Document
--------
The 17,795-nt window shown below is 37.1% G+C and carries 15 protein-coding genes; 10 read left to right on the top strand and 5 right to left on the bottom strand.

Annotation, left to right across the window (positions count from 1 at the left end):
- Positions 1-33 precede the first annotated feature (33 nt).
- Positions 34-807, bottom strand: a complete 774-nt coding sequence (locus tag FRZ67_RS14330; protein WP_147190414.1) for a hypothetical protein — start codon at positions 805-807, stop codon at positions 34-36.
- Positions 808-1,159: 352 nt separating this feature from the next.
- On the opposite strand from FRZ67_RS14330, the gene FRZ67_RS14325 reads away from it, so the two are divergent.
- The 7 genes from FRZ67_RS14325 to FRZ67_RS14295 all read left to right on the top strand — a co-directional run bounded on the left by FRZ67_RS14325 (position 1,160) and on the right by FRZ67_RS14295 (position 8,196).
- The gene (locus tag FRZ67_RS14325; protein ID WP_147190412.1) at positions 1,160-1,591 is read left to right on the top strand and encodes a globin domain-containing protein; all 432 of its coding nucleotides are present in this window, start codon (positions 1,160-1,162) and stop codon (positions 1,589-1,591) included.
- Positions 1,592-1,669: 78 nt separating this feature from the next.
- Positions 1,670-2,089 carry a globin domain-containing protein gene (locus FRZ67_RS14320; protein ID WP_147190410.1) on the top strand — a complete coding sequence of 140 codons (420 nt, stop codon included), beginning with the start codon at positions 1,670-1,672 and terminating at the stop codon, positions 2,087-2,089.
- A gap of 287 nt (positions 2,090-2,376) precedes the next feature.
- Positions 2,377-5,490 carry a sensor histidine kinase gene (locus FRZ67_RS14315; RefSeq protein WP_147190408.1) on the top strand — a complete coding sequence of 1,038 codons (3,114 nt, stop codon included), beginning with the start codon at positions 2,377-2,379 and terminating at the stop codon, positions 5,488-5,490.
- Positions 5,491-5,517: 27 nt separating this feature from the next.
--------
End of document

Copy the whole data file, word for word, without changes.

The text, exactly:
The 17,795-nt window shown below is 37.1% G+C and carries 15 protein-coding genes; 10 read left to right on the top strand and 5 right to left on the bottom strand.

Annotation, left to right across the window (positions count from 1 at the left end):
- Positions 1-33 precede the first annotated feature (33 nt).
- Positions 34-807, bottom strand: a complete 774-nt coding sequence (locus tag FRZ67_RS14330; protein WP_147190414.1) for a hypothetical protein — start codon at positions 805-807, stop codon at positions 34-36.
- Positions 808-1,159: 352 nt separating this feature from the next.
- On the opposite strand from FRZ67_RS14330, the gene FRZ67_RS14325 reads away from it, so the two are divergent.
- The 7 genes from FRZ67_RS14325 to FRZ67_RS14295 all read left to right on the top strand — a co-directional run bounded on the left by FRZ67_RS14325 (position 1,160) and on the right by FRZ67_RS14295 (position 8,196).
- The gene (locus tag FRZ67_RS14325; protein ID WP_147190412.1) at positions 1,160-1,591 is read left to right on the top strand and encodes a globin domain-containing protein; all 432 of its coding nucleotides are present in this window, start codon (positions 1,160-1,162) and stop codon (positions 1,589-1,591) included.
- Positions 1,592-1,669: 78 nt separating this feature from the next.
- Positions 1,670-2,089 carry a globin domain-containing protein gene (locus FRZ67_RS14320; protein ID WP_147190410.1) on the top strand — a complete coding sequence of 140 codons (420 nt, stop codon included), beginning with the start codon at positions 1,670-1,672 and terminating at the stop codon, positions 2,087-2,089.
- A gap of 287 nt (positions 2,090-2,376) precedes the next feature.
- Positions 2,377-5,490 carry a sensor histidine kinase gene (locus FRZ67_RS14315; RefSeq protein WP_147190408.1) on the top strand — a complete coding sequence of 1,038 codons (3,114 nt, stop codon included), beginning with the start codon at positions 2,377-2,379 and terminating at the stop codon, positions 5,488-5,490.
- Positions 5,491-5,517: 27 nt separating this feature from the next.